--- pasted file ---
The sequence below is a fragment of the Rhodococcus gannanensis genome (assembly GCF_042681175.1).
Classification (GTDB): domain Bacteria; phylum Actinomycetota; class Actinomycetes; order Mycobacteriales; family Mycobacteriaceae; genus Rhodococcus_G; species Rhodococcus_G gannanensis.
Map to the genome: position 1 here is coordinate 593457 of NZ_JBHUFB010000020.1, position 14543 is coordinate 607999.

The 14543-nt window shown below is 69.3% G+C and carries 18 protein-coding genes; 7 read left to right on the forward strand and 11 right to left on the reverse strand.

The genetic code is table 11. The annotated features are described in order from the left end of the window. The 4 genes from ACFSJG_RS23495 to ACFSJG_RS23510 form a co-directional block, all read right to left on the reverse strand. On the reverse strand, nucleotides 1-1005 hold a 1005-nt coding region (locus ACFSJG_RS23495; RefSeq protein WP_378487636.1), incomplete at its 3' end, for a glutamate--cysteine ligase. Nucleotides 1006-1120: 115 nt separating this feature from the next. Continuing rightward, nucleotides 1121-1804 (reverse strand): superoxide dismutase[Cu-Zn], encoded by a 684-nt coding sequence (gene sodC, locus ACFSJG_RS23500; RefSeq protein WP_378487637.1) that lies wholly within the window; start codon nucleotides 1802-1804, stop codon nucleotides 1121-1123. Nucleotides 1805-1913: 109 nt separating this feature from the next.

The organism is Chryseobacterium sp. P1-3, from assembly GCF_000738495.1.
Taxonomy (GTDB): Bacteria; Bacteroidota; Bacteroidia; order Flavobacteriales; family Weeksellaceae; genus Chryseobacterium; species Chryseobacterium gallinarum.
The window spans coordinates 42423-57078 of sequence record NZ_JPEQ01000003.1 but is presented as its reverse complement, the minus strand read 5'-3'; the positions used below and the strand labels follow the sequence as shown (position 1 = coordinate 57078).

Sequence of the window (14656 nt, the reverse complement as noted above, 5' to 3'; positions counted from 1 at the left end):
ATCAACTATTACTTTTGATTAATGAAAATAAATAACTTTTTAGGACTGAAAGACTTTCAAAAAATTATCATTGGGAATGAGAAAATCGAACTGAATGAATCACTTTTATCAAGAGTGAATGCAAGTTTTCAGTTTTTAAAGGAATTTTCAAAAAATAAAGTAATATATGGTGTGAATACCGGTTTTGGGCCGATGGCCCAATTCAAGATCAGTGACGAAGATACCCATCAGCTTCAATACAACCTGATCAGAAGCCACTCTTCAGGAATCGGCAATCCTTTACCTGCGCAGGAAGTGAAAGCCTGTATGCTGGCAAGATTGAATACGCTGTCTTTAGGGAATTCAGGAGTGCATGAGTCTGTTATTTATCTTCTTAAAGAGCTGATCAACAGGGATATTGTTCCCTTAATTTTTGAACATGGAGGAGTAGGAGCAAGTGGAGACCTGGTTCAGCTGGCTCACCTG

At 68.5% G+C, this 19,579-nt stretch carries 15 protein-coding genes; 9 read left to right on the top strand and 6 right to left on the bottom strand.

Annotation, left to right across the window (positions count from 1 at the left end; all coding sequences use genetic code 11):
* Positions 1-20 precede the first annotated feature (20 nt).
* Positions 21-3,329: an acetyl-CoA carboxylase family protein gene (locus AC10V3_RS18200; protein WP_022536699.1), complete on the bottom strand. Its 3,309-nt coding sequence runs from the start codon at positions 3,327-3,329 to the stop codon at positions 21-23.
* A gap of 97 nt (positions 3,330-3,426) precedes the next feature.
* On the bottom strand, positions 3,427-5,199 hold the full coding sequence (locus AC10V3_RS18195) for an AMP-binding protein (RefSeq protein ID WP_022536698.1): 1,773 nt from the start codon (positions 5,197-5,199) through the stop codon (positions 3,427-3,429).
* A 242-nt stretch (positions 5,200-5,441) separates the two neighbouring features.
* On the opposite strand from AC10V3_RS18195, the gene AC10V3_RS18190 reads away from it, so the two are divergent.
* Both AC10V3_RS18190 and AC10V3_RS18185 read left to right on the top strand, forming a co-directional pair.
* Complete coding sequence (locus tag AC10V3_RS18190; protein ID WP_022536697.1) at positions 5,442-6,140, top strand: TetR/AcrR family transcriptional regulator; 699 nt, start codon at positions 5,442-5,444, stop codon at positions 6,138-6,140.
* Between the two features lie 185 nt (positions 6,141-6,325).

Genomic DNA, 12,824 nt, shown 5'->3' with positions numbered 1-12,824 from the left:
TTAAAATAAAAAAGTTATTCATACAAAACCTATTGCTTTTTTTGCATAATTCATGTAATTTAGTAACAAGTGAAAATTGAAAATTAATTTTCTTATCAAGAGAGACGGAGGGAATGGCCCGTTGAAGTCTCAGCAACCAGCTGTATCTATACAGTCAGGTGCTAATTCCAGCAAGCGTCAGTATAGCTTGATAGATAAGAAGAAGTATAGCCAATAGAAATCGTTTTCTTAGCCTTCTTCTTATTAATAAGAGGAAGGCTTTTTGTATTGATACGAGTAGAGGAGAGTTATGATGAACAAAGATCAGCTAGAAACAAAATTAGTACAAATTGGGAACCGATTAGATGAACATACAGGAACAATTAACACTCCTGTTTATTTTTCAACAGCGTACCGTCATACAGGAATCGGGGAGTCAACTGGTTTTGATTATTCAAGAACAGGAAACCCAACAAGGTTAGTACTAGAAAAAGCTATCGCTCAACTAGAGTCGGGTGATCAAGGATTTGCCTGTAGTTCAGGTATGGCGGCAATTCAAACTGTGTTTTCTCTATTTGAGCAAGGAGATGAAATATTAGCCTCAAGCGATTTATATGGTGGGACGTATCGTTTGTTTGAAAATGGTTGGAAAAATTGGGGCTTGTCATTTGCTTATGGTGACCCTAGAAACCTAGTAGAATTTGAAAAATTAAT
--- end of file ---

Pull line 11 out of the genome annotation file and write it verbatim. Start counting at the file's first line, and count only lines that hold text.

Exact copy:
At 68.5% G+C, this 19,579-nt stretch carries 15 protein-coding genes; 9 read left to right on the top strand and 6 right to left on the bottom strand.